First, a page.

the temp. on days when i'll be out there a while longer. The torpedo is a
Reddy brand 55k btu heater and has a built in thermostat for about $180.
It'll burn kero, diesel or jet fuel it says, i just use kero as it is non
Other than the noise from the fan, the heater works well. --dave
Last winter I burned diesel in mine simply because it was easier to find.... the
first gas station I pulled into had it. The smell was different... not worse;
just different. As for heat, it will raise it up from 40 to 70 in about 20
minutes. The only real negative is the noise.
I have used regular "house" kerosene heaters and dealt with the smell
with some scent you can buy at lowes.
My wife got me a couple of the radiant heaters in the Lee Valley catalog
and 2 have easily kept my 14x26 shop at 70 degrees even when it was below
freezing outside. The only down side to these I can see is that they
don't bring the temperature up quickly.
I have a propane fired torpedo heater capable of 100,000 BTU. Takes only
minutes to heat my shop (30x19). Once the temp is comfortable I only need to
fire it up every hour or so. I have it running off a 20lb LP tank and this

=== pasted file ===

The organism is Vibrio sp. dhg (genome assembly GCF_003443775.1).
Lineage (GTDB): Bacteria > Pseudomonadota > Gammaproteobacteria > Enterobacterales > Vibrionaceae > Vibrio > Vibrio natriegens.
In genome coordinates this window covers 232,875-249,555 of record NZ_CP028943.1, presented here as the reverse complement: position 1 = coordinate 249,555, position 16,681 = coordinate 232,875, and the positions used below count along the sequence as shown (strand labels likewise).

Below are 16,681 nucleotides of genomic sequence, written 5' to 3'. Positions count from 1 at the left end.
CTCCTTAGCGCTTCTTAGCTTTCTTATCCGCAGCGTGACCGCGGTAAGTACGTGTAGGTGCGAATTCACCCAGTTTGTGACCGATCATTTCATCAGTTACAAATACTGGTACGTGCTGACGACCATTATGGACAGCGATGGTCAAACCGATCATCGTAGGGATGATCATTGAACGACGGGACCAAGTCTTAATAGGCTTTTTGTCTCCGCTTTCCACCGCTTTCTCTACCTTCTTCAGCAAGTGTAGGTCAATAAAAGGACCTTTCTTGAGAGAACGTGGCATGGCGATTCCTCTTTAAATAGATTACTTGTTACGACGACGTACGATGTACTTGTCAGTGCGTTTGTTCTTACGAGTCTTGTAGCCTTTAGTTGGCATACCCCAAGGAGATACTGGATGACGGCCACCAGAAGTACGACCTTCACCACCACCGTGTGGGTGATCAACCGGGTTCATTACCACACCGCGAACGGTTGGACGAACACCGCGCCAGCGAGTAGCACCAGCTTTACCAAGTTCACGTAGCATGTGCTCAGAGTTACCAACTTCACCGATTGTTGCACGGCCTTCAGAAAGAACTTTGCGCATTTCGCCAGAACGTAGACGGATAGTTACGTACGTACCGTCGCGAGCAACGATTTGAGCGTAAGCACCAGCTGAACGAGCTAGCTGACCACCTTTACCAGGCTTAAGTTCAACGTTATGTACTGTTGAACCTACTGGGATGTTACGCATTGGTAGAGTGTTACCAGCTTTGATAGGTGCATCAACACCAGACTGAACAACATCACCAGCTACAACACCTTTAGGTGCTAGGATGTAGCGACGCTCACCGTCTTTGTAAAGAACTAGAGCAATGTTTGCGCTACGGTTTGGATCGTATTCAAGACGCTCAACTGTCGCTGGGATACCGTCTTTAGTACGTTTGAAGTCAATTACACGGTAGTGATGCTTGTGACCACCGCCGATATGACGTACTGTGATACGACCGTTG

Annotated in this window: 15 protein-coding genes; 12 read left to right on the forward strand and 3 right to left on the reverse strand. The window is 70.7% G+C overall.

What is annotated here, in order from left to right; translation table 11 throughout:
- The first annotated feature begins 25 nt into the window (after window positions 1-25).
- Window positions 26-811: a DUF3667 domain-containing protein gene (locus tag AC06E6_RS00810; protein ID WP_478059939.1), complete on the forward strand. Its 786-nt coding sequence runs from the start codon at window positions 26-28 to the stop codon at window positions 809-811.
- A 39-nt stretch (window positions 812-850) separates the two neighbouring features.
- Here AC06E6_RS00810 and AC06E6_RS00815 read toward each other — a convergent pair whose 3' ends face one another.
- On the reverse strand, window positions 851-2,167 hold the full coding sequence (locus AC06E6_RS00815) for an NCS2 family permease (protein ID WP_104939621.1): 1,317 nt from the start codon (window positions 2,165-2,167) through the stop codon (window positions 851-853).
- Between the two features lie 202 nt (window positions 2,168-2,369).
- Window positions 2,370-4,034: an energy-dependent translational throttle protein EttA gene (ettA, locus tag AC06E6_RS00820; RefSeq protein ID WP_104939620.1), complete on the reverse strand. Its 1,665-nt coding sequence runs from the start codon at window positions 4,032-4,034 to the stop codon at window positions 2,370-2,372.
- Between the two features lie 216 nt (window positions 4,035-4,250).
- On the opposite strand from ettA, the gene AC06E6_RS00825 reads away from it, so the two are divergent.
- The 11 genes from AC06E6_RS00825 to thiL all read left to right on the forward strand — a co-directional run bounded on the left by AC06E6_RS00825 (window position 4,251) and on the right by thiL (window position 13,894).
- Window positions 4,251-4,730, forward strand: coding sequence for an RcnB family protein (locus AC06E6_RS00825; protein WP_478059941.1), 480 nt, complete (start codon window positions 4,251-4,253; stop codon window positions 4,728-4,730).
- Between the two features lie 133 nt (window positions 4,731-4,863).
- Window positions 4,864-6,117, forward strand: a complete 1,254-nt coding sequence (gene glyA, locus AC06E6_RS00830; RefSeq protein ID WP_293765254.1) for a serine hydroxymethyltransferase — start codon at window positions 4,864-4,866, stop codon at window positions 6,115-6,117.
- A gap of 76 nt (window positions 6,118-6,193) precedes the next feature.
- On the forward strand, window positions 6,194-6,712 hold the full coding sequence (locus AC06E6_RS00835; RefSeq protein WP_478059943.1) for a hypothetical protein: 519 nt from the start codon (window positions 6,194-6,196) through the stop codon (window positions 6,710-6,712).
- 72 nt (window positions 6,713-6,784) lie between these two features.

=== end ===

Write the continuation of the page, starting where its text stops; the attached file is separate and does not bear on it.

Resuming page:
tank will last about a month at present usage. If I am in the shop 8 hours a
day 5 days a week.
This is a geographically large newsgroup. What's "cold" ? You need
to put a long-sleeved shirt on when you wander past the palm trees at
night ?, or you need to heat the shop to stop your fingers freezing to
the tablesaw ?
I'm in England. It gets down to freezing at worst. Any colder and I
give up. My workshed is uninsulated and has a roof of single layer
clear PVC (the worst thing about it).
My main problem is humidity and condensation, not cold. At night in
January I get indoor rain from the roof. At low temperatures it's hard
to dehumidify during the day, so I can't get humidity much below 80%.
My heating is a long-wavelength infrared heater - white ceramic plates
with no glow. Just 500W on the wall over the bench keeps me happy.
I'd like 1kW or 2kW if I get another heater. The heat from this is
dry, controllable, no fire hazard, and efficiently heats me without
heating the air.
Tool storage is in a heated cupboard. Steel "wardrobe" sized cabinet
with 25W of anti-condensation heating in the base.
This reminds me-- anyone using one of the electric radiant heaters
that Lee Valley and other sell for about $50? Like this:
I live in central MN and try to use the garage until the temps get
below zero. I have a kerosene heater that is nice to huddle over, but
it takes a few hours to warm the place up to 55 when it's really cold
out. I'm wondering if a radiant heater above my bench would allow me
to work (with warm hands) in conditions I currently cannot?
How cold does it get?
I'm in CT and use a propane heater, 30,000 Btu. It is good down to about
15 -20 degrees. Anything below that is just too cold for the power. Most
electric space heaters are in the 5,000 Btu range.